Or apple spice instead ?
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Susan W is a trusted source on General Cooking.
It depends what you are making. Are you sure it just says mixed spice?
I just had a thought. Are you sure that when you scroll down there isn't a separate recipe for the "spice mix"? That is often how it's done for marinades, sauces and spice rubs or mixes.
Yes, it says mixed spice . No , recipe for it given underneath . When I searched the net , some recipes include mace, some cloves, etc . With varying amounts depending on the recipe . Am confused .... :-(
If you're talking about "mixed spice" used in traditional English baking (think Hot Cross Buns) then pumpkin pie spice is probably the closest to it you'll get in the States.
If you want to make your own. Here's a typical English "mixed spice." 1 Tbs ground allspice
1 Tbs ground cinnamon
1 Tbs ground nutmeg
2 tsp ground mace
1 tsp ground cloves
1 tsp ground coriander
1 tsp ground Ginger
I just googled "mixed spice". It pulls up quite specific recipes from the UK.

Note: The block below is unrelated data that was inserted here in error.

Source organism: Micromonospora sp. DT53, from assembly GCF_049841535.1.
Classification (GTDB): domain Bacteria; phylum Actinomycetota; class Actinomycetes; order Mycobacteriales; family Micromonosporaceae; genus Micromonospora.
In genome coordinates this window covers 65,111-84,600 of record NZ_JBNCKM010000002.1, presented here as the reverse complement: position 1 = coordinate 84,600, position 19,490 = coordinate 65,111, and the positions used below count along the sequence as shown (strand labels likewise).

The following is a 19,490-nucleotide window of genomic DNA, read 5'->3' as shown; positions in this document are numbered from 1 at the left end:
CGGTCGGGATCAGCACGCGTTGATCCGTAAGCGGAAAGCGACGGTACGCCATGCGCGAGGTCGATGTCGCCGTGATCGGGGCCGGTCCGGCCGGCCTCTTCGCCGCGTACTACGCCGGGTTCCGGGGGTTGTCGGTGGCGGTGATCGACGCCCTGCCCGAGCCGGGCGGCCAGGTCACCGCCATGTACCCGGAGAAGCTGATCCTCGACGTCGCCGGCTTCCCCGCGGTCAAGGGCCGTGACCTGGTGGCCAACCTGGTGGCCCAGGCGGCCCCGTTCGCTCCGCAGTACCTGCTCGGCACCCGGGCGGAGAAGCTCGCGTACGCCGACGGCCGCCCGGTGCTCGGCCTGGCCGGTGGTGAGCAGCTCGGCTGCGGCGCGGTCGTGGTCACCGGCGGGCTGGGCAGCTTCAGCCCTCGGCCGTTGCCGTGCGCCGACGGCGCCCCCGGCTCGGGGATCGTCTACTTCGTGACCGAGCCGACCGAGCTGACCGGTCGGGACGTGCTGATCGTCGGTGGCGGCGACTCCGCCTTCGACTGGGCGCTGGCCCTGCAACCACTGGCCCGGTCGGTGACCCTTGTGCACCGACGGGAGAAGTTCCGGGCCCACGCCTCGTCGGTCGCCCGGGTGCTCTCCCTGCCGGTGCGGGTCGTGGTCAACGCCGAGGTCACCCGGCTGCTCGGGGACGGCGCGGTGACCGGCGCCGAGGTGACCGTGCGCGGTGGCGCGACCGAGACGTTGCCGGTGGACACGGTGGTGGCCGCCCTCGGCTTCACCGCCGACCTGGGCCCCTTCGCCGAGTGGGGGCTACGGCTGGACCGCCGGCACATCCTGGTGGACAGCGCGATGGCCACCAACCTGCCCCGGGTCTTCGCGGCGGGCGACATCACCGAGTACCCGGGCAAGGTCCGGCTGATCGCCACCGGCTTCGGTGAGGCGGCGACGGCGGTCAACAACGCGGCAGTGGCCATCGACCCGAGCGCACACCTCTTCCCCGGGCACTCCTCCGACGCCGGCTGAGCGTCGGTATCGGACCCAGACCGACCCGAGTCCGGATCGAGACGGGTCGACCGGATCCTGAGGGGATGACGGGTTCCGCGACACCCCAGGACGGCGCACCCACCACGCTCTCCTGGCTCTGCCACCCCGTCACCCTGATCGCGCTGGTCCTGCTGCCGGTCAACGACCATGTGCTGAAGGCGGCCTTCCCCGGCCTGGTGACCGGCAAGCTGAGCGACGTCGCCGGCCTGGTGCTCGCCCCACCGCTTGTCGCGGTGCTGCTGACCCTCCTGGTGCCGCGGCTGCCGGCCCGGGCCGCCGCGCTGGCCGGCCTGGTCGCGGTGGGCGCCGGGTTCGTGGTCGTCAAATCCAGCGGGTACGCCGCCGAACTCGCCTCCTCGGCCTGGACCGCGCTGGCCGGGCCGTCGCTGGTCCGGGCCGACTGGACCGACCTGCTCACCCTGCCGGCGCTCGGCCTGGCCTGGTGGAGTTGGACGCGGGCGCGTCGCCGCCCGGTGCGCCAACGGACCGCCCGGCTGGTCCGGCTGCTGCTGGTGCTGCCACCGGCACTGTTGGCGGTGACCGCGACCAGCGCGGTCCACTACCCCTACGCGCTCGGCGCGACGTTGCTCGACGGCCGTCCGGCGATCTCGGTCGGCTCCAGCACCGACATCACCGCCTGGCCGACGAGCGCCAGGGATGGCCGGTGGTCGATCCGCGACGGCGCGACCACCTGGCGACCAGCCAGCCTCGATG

I also got those . But , different sources give different components and different measurements . Anyway, thank you for your answers . :-)
I believe "mixed spice" is an actual product in the UK. As Anne mentioned, "pumpkin pie spice" may be the closest to it in the US. But there is one brand of "mixed spice" available on Amazon. Read the associated comments.
Like "pumpkin pie spice" here, mixed spice is a product readily available labled as such in the UK (and to a lesser extent in former British colonies like here in Canada). Different brands will have variations in exactly what spices and what proportions they contain. It's like a "secret sauce" of traditional British baking. Everyone has their favourites.
Like overnight, but easier.
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